What Motion Changes Take Place During Milankovitch Cycles
To understand the relationship between the Earth’s journey around the Sun and natural climate change, we must first establish if the amount of solar energy the Earth receives from the Sun is constant or varies over time. Since the Sun is the principal source of the radiant energy the Earth receives from space, it is useful to know if the solar energy flux or solar irradiance, the amount of energy arriving per unit time, varies and if so, then to what degree, in what way, and over what timescales (e.g., are there specific periods or cycles of variation at least over timescales since the rise of human civilization).
The small changes set in motion by Milankovitch cycles operate separately and together to influence Earth’s climate over very long timespans, leading to larger changes in our climate over tens of thousands to hundreds of thousands of years. Milankovitch combined the cycles to create a comprehensive mathematical model for calculating differences in solar radiation at various Earth latitudes along with corresponding surface temperatures. The model is sort of like a climate time machine: it can be run backward and forward to examine past and future climate conditions. Milankovitch assumed changes in radiation at some latitudes and in some seasons are more important than others to the growth and retreat of ice sheets. In addition, it was his belief that obliquity was the most important of the three cycles for climate, because it affects the amount of insolation in Earth’s northern high-latitude regions during summer (the relative role of precession versus obliquity is still a matter of scientific study). He calculated that Ice Ages occur approximately every 41,000 years. Subsequent research confirms that they did occur at 41,000-year intervals between one and three million years ago. But about 800,000 years ago, the cycle of Ice Ages lengthened to 100,000 years, matching Earth’s eccentricity cycle. While various theories have been proposed to explain this transition, scientists do not yet have a clear answer. Milankovitch’s work was supported by other researchers of his time, and he authored numerous publications on his hypothesis. But it wasn’t until about 10 years after his death in 1958 that the global science community began to take serious notice of his theory. In 1976, a study in the journal Science by Hays et al. using deep-sea sediment cores found that Milankovitch cycles correspond with periods of major climate change over the past 450,000 years, with Ice Ages occurring when Earth was undergoing different stages of orbital variation.
Natural causes of Global warming include Solar Output, Milankovitch Cycles, Water Vapor, Volcanic Eruptions and Green House Gases produced naturally. Solar output pertains to the amount of solar radiation that reaches atmosphere and it varies over the cycles of 11 years. The amount of radiations when increased result in global warming. According to some evidences it has increased by .12 watts per square meter since 1750 (Brennan & Media 2012). Milankovtich Cycles refers to the phenomenon of change or variance in position of Earth with respect to sun due to changes in Earth’s orbit. Theses cycles though have very low short-term impact when it comes to climate change. Water vapor is the most abundant natural Green House Gas. Increase in water vapor concentration could/ does have significant effect on the process of Global warming. Volcanic eruptions emit CO2 when they erupt and hence they are responsible for Global warming though in a very small manner. Moreover, there are other Green House Gases like Methane, which are created naturally and also contribute to the problem of global warming. Onthe other hand, the primary cause of global warming by humans is due to the carbon dioxide released when fossil fuels like oil and coal are burned for energy (ygoy 2012). Wide scale industrialization and technological advancements has contributed massively to the cause of Global warming. All forms of transport, which consume one or the other forms of fossil fuels, are culprits too. Increase in population and Deforestation have increased the CO2 emissions to exaggerate an already serious issue. Chiefly, the close examination on comparison of both natural and human causes of global warming clearly put the main share of blame on human causes. According to study by European scientists, the natural cosmic ray or solar irradiance contribute less than 14% to global warming (Statsburg 2009).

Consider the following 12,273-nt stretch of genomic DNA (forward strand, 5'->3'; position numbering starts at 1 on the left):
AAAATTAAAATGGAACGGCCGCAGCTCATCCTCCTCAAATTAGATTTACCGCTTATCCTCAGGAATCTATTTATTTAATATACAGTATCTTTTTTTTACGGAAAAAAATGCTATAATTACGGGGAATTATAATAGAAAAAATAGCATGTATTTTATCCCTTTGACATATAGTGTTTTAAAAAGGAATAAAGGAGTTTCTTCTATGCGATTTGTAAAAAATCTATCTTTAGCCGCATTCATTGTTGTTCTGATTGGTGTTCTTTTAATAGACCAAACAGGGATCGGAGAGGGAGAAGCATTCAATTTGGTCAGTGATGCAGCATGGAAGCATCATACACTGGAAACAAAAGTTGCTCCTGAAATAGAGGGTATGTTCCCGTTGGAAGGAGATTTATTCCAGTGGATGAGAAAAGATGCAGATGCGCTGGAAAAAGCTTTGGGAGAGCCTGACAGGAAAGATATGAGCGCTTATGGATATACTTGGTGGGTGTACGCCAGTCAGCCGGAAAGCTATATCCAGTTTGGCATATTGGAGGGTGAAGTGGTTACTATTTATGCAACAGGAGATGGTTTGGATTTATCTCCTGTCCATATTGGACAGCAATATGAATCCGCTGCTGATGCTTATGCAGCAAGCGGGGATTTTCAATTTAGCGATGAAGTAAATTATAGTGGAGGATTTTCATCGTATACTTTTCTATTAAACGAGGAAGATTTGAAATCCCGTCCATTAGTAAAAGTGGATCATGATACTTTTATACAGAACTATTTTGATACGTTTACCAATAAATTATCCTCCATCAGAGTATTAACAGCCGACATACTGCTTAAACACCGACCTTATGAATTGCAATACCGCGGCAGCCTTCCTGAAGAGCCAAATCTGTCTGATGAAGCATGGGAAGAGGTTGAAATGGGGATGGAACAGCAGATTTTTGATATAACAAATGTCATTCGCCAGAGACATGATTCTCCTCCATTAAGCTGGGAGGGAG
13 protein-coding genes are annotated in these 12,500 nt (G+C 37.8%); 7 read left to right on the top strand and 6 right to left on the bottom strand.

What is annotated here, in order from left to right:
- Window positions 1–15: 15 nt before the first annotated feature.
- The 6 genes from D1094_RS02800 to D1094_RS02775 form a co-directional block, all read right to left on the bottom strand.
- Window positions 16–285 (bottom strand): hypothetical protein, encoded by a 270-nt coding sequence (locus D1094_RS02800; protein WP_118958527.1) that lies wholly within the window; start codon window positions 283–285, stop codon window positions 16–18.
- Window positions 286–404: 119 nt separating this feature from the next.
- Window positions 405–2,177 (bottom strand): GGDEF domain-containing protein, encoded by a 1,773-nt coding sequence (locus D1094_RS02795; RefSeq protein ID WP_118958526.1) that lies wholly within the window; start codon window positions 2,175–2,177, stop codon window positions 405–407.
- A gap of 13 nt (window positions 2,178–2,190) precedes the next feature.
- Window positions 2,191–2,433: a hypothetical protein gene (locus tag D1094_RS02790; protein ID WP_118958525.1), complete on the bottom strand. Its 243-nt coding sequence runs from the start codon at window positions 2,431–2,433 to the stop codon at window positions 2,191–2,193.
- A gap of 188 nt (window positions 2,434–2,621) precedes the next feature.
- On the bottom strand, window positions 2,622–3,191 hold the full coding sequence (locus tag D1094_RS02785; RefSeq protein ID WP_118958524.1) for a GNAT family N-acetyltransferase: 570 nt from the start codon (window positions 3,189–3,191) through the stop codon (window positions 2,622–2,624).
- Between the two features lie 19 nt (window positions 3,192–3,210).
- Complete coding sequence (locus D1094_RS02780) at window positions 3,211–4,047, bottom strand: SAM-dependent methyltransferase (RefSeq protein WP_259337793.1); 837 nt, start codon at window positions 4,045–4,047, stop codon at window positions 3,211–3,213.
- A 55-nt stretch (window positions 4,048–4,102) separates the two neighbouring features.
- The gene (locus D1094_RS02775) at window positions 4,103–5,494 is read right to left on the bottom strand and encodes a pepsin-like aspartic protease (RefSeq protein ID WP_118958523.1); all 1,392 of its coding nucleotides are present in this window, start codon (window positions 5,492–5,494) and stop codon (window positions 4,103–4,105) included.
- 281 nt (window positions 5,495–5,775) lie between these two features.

In conclusion since 1750, the warming driven by greenhouse gases coming from the human burning of fossil fuels is over 50 times greater than the slight extra warming coming from the Sun itself over that same time interval. If Earth’s current warming was due to the Sun, scientists say we should expect temperatures in both the lower atmosphere (troposphere) and the next layer of the atmosphere, the stratosphere, to warm. Instead, observations from balloons and satellites show Earth’s surface and lower atmosphere have warmed but the stratosphere has cooled. Finally, Earth is currently in an interglacial period (a period of milder climate between Ice Ages). If there were no human influences on climate, scientists say Earth’s current orbital positions within the Milankovitch cycles predict our planet should be cooling, not warming, continuing a long-term cooling trend that began 6,000 years ago.
Brennan John, Media Demand. ”Natural and Non-Human activities that impact global warming” National Geographic. 20 April 2013. Web. 2012
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Spencer, Roy. ”Global Warming” drroyspencer. 20 April 2013. Web. 2010
Ygoy. ”Human causes of global warming” YGOY. 20 April 2013. Web. 2012